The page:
Friday, October 15, 2010

Music – Can It Convey Mood?

Please welcome my guest, author Kat Cantrell!

Thanks for having me here today Jeanne – I’m excited to talk to your readers about what I’ve been working on. I’m a top ten finalist in the Mills & Boon New Voices contest, which is pretty amazing considering there were over 800 entries. Thigh Noon is the story of a jilted entrepreneur whose ex holds her thigh-shaper product patent hostage in exchange for another shot at their relationship.

The hero, Jesse, is Black Irish, President and CEO of a company he built with his own two (clever, capable, and callused) hands and one sexy alpha male who will do anything to get what he wants. I’ve never written an alpha male before but I know what I like in one and infused as much of that into his character as I could. One thing I knew about him – he likes music. Loud, obnoxious, soulful, sensual; all different sorts. He’s also in the habit of wearing his concert T-shirts almost 100% of the time. That’s the benefit of owning your own company – you can wear whatever you want to work.

I hit upon the idea that the heroine, Alexia, gauges his moods based on what he’s listening to at the time. For example, in the first scene, he’s wearing a Metallica T-shirt because he knows she’s coming to confront him about stealing her patent. It’s going to be a knock-down, drag-out dirty fight. Metallica fits that mood perfectly. Many readers have commented how much they like that aspect of their relationship and its sparked some interesting debate.

So I started thinking. Can music really convey your mood to someone else? What if that person has a different emotion attached to a song, like because it was an ex’s favorite or it was playing during their first kiss? What if your mood changes during the song? Also, I’ve read some things the artists say about what inspired them to write particular songs and honestly, I didn’t see that feeling in the lyrics or the tone of the music. Sometimes, I think artists correctly leave songs open-ended for your own interpretation because at heart, music is a personal experience.

A lot of writers listen to music while writing and will switch up the sound based on the type of scene it is. Heavy guitars for fight scenes, soulful for the black moment, sensual for a love scene, and so on. To me, this is kind of the opposite idea – taking a mood and transferring it into your scene – and is loaded with the same potential for misfire. Do readers really get what you’re trying to do with the undertones of a scene?

I personally cannot write with music playing, but I recognize the value in it for some people. Regardless of which side you’re on, I want your opinion! Is it really possible to express mood through music and vice versa?

Thanks again for the opportunity to take over for a day Jeanne! Please vote for my entry in the New Voices contest. (requires easy and painless registration but I appreciate it!

About Kat: Kat Cantrell grew up enthralled with Star Wars, Buck Rogers and Starblazers, and read her first Harlequin in the third grade, which gave birth to a life-long obsession with the infinte beyond and eternal romance. What else would make sense but to combine the two? She suffers from genre ADD to this day and writes both contemporary and science fiction romance.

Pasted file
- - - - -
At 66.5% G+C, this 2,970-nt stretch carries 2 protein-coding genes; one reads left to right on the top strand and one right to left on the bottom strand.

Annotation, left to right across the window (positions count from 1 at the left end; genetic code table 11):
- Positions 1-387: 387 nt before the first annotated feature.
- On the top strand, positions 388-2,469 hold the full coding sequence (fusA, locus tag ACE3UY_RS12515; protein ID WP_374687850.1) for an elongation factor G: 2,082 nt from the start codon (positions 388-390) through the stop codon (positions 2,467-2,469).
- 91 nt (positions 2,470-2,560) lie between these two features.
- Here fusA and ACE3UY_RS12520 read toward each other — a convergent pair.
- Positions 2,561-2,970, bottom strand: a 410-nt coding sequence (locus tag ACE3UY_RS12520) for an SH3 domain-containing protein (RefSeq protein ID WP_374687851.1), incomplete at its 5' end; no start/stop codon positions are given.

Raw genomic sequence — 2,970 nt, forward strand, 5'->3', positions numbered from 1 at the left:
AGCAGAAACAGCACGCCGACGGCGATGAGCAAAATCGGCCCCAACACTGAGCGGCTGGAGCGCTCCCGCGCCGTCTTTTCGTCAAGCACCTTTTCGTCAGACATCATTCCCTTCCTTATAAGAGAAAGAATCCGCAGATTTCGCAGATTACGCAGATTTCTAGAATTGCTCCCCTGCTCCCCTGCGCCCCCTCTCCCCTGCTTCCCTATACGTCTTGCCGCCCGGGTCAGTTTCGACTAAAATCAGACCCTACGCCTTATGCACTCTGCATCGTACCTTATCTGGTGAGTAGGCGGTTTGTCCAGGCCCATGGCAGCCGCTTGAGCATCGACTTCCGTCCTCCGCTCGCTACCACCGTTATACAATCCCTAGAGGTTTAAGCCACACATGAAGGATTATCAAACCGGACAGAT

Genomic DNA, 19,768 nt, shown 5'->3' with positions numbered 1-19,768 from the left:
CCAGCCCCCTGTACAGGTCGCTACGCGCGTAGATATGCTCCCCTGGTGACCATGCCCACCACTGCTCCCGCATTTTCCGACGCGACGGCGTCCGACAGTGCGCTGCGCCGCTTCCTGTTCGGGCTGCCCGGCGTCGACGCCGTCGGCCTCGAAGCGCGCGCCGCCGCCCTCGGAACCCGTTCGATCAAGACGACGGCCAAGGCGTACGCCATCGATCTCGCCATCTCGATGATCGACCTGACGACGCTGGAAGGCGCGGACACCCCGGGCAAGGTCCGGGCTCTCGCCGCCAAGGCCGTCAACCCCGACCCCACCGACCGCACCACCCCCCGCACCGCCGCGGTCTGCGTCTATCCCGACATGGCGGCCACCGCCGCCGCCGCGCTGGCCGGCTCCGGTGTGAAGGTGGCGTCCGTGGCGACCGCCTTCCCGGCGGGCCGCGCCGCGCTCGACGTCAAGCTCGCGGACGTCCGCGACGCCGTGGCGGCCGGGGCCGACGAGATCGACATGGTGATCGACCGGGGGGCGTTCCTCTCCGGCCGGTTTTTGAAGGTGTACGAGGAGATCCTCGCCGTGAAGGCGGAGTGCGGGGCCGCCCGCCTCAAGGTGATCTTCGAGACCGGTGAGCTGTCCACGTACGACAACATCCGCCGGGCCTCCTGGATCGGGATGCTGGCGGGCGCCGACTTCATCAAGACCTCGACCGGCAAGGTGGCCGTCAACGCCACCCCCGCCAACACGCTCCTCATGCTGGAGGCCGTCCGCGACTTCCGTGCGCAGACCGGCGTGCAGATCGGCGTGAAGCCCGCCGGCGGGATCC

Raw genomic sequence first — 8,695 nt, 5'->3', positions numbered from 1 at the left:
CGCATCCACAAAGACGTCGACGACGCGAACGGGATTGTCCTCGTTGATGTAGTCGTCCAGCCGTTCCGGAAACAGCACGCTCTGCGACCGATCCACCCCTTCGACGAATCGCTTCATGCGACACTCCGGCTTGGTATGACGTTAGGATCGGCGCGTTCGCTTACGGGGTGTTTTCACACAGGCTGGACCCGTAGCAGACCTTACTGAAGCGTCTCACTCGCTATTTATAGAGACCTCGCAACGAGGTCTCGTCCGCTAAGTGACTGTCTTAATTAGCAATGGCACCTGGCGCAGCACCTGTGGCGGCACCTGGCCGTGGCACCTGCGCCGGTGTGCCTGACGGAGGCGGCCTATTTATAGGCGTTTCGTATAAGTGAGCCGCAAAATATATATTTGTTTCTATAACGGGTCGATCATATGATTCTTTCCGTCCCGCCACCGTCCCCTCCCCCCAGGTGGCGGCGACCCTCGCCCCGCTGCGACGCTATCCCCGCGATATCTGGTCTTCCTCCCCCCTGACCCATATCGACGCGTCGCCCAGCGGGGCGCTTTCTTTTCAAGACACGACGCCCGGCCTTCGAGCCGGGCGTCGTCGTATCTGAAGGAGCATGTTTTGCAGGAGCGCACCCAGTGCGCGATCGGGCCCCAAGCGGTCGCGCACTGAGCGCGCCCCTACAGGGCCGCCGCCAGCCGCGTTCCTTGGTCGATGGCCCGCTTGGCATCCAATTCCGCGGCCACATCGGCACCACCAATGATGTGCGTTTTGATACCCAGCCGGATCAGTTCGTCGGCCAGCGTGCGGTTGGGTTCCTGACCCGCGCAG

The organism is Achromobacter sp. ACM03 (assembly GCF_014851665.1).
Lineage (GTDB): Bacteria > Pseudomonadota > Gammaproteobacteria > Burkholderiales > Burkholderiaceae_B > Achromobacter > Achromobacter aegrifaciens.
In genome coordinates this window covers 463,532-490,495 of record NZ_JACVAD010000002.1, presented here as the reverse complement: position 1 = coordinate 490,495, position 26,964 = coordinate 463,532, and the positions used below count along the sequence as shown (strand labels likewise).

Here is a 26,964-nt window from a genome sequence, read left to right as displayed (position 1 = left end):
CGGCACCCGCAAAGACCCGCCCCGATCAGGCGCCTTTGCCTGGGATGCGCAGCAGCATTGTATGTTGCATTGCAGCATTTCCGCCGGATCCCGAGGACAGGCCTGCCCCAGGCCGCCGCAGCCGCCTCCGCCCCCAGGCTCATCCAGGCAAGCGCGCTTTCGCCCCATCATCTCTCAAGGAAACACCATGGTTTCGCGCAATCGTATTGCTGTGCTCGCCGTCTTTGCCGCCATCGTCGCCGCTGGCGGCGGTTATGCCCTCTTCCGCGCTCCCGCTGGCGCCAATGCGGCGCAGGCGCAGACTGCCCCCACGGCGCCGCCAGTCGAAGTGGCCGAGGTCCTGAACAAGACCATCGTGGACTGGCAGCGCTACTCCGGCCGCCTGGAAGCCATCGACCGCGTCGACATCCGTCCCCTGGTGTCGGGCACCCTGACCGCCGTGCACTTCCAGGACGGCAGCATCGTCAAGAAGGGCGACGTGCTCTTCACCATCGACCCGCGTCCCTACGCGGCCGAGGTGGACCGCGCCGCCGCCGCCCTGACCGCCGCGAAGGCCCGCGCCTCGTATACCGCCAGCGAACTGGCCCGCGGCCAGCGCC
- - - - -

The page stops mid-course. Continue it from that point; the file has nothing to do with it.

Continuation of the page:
She majored in English literature, officially with the intent to teach but quickly realized the mistake when faced with twenty-five pairs of high-schooler's eyes. After twelve years buried in middle management at Corporate America, Inc., Kat began a new career aspiration: published romance author. And lived happily ever after in North Texas with a fantastic husband, two kids and no cubicle.

4 comments:

Paul McDermott said...

If I were not completely convinced that music is ESSENTIAL to creative writing, well over half of my scribblings would never have seen the light of day!
I'm not referring to background music while I sit and write. I abhor and detest the 'muzak' played in supermarkets to persuade the sheep to remain in the aisles and spend more money. I don't even mean the (very BAD!!) C&W currently being played at FULL volume by a neighbour who lives FOUR apartments further along the block where I live (wish I could avoid THAT!)
Music is a theme in many of my stories, and I use it to suggest a mood, or to underpin a plotline.
One of my current WiPs is a cross-genre romance-saga-thriller-legend set in contemporary Ireland but with constant historical references, and the most important of these is the music written by Ireland's most famous harp composer, Turlough O'Carolan (1670-1738). His music weaves in and out of the plot all the time: it's possible to think of it as a 'ghost story', at least in parts!
If this has piqued your interest, watch out for "The Chapel of Her dreams" later this year. Music is an INTEGRAL part of ALL creative writing!

katcantrell said...

Paul, thank you so much for coming by and leaving such a heartfelt comment. I adore Irish music in any form - it's haunting regardless of the time period and I could see it lending that mood to a tale easily. Your story sounds awesome. Best of luck to you on it. Slainte!

Kimberly Farris said...

I do think it's possible to express mood through music. I think in order for readers to get the mood the writer intends there have to be other things in the scene to support the music. Some songs may not need this support or as much support.

Interesting question.

katcantrell said...

Thanks for stopping by and sharing your thoughts Kimberly. :) I agree that some may need more or less and I hadn't considered that.